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Re: [ontolog-forum] Foundation Ontology Primitives

To: "[ontolog-forum]" <ontolog-forum@xxxxxxxxxxxxxxxx>
From: Jawit Kien <jawit.kien@xxxxxxxxx>
Date: Tue, 2 Feb 2010 17:44:21 -0600
Message-id: <9f9644bb1002021544h5af52854jf3620f970e357468@xxxxxxxxxxxxxx>

On Tue, Feb 2, 2010 at 11:20 AM, John F. Sowa <sowa@xxxxxxxxxxx> wrote:
JK> In the hope that we can actually discuss some details about
 > ontologies and useful primitives, I submit the following table...

In an earlier note, Ronald suggested "Japan Wines Inc" as a test case.
I strongly endorse the idea of using case studies to explore and
compare different ontologies and methodologies.

Is the Japan Wines Inc example the same as that from:


Japan Wines, Inc., is a wine distribution center that needs a system for maintaining
product accountability. The system should maintain accountability of products, orders,
deliveries including orders from customers and orders to wineries, and updates to
products, customers, and wineries.
The system does not include issues that deal with employees, product pricing, and
customer and winery bills and payments.
The system should provide the means to keep a current list of the products offered by
Japan Wines. It should allow orders to be taken from customers over the phone. Customer
orders should be logged. The system should assign deliveries to delivery trucks, and it
should be able to record which deliveries have been completed, and which have not. It
should keep track of available, assigned, and total inventory levels, and automatically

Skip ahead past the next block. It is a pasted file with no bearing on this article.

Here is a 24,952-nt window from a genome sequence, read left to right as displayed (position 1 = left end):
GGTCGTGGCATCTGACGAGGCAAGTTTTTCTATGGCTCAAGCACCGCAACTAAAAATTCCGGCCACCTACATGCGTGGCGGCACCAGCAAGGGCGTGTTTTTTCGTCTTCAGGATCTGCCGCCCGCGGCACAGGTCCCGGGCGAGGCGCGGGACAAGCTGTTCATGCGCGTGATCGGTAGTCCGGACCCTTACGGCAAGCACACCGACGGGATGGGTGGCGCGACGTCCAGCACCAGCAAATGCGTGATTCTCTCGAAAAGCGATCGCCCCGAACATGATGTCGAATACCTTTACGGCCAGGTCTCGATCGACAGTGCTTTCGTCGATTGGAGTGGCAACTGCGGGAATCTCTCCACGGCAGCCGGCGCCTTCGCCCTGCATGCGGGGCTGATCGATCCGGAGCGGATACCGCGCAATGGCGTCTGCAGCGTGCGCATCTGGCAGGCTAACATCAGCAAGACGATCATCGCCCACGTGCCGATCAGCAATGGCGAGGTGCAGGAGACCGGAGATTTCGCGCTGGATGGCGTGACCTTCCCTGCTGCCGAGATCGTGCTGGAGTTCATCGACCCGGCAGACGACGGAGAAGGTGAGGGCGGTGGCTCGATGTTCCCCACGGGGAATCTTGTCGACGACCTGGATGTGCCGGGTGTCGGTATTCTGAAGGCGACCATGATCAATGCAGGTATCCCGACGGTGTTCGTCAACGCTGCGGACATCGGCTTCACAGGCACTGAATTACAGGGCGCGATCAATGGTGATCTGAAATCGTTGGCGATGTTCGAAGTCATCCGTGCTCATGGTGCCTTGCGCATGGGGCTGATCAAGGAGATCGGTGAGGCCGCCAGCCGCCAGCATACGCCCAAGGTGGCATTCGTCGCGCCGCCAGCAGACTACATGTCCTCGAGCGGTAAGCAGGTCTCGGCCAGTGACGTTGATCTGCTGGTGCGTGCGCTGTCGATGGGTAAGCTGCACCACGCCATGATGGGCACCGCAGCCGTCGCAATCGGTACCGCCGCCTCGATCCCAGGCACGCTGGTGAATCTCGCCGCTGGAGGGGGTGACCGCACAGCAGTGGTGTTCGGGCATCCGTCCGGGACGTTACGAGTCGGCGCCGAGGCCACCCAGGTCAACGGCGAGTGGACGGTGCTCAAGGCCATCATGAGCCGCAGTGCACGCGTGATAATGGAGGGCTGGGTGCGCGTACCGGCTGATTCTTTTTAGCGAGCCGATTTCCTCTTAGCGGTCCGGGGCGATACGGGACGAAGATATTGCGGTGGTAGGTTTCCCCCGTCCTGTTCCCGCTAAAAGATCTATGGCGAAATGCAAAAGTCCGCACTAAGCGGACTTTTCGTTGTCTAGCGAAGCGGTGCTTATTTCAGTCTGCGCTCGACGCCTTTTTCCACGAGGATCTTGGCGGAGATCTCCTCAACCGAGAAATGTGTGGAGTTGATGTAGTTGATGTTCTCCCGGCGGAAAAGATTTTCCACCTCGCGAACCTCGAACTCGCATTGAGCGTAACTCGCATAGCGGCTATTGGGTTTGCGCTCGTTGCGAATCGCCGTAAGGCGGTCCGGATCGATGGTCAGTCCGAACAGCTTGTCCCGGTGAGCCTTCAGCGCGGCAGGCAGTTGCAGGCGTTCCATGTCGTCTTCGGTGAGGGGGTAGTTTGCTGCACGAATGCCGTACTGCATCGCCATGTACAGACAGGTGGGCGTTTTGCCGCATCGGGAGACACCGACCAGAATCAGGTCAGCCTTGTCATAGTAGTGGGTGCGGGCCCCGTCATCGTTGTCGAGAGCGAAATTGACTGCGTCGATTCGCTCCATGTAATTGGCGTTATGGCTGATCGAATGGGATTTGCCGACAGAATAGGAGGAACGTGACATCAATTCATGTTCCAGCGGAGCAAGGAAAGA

adjust these levels as orders are placed and product is delivered. When available
inventory falls below minimum levels, the system should automatically generate orders
for more wine, and fax these orders to the appropriate wineries. Wine orders should be
logged. Once it is confirmed that a wine order has been received, the system should
automatically update the inventory levels accordingly.

There is also (in that same file)
A-4 Software and Information Life Cycle 411 8/95
Deliverable 1 Problem Statement (Deliverable I Narrative with revisions, resulting from analysis phase)

[1] Japan Wines, Inc. is a wine distribution center that needs a system for maintaining
product accountability.
[2] The system is to maintain accountability of products, orders,
deliveries including orders from customers and orders to wineries, and updates to
products, customers and wineries.
[3] Issues that deal with product pricing, customer and winery bills and payments,
and employees are not to be included in this system; a single order will not exceed
the capacity of a truck; and the wine distribution center does not accept backorders.
[4] Customers call in to order products and when the order is completed it is confirmed.
[5] Each order has a unique customer order number, and the date of the order is
automatically entered.
[6] The customer's telephone number is obtained either automatically by caller
identification or by a direct request; it is used to assist in identifying the unique
customer number, the customer name, and the customer delivery address.